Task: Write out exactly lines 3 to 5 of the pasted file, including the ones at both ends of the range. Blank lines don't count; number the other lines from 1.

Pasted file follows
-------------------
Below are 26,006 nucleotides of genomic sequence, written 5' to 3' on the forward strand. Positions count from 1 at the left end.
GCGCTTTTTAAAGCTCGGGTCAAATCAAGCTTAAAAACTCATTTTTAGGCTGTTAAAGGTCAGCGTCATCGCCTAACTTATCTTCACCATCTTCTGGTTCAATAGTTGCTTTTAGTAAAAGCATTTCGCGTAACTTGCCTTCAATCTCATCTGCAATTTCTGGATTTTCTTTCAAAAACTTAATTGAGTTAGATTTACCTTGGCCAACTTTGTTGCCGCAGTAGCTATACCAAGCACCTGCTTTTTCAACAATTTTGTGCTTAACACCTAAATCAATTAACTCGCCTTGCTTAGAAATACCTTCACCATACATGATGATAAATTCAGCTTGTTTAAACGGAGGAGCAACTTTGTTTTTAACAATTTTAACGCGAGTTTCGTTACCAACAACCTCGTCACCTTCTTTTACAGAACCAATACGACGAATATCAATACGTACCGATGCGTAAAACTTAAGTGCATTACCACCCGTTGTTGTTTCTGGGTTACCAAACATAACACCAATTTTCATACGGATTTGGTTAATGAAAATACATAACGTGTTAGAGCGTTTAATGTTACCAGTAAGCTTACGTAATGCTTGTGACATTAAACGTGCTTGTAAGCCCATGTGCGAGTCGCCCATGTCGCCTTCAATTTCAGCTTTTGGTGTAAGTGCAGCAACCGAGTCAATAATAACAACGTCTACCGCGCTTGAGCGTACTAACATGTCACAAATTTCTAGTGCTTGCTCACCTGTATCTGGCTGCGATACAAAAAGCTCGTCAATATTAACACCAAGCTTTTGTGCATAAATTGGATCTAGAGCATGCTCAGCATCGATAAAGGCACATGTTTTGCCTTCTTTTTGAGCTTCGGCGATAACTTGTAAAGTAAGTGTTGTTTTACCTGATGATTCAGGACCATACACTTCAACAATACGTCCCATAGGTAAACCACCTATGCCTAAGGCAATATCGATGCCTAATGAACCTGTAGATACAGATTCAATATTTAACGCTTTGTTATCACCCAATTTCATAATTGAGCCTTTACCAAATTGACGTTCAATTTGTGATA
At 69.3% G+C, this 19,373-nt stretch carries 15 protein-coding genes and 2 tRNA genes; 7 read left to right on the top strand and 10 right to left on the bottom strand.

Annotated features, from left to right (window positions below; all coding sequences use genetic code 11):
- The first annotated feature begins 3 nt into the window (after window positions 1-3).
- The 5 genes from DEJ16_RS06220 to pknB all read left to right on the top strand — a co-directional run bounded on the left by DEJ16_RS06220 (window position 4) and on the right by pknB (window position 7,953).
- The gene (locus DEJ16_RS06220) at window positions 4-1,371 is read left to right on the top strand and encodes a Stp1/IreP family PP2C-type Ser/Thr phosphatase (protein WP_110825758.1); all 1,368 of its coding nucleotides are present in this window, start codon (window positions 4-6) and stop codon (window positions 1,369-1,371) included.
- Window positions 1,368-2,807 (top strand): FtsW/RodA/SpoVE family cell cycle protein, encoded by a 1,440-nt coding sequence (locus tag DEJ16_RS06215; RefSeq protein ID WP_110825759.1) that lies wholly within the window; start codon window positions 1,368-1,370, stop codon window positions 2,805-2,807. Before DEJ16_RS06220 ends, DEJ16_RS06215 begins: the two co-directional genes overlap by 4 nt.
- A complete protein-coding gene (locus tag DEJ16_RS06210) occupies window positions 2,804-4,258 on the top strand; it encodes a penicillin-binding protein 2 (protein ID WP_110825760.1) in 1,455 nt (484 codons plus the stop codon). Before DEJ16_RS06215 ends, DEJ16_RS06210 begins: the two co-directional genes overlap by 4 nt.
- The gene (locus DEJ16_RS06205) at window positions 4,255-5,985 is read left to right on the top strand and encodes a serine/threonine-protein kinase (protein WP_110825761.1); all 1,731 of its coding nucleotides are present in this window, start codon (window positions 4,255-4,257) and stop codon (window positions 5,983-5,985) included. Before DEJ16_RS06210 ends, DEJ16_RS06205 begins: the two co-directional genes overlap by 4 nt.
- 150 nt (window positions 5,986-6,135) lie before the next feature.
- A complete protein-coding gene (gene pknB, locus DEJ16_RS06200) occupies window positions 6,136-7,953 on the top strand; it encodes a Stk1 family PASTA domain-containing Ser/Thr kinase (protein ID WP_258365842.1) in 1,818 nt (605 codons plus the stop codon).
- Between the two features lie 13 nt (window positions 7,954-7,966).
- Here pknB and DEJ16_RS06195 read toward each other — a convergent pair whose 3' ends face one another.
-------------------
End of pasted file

At 69.3% G+C, this 19,373-nt stretch carries 15 protein-coding genes and 2 tRNA genes; 7 read left to right on the top strand and 10 right to left on the bottom strand.

Annotated features, from left to right (window positions below; all coding sequences use genetic code 11):
- The first annotated feature begins 3 nt into the window (after window positions 1-3).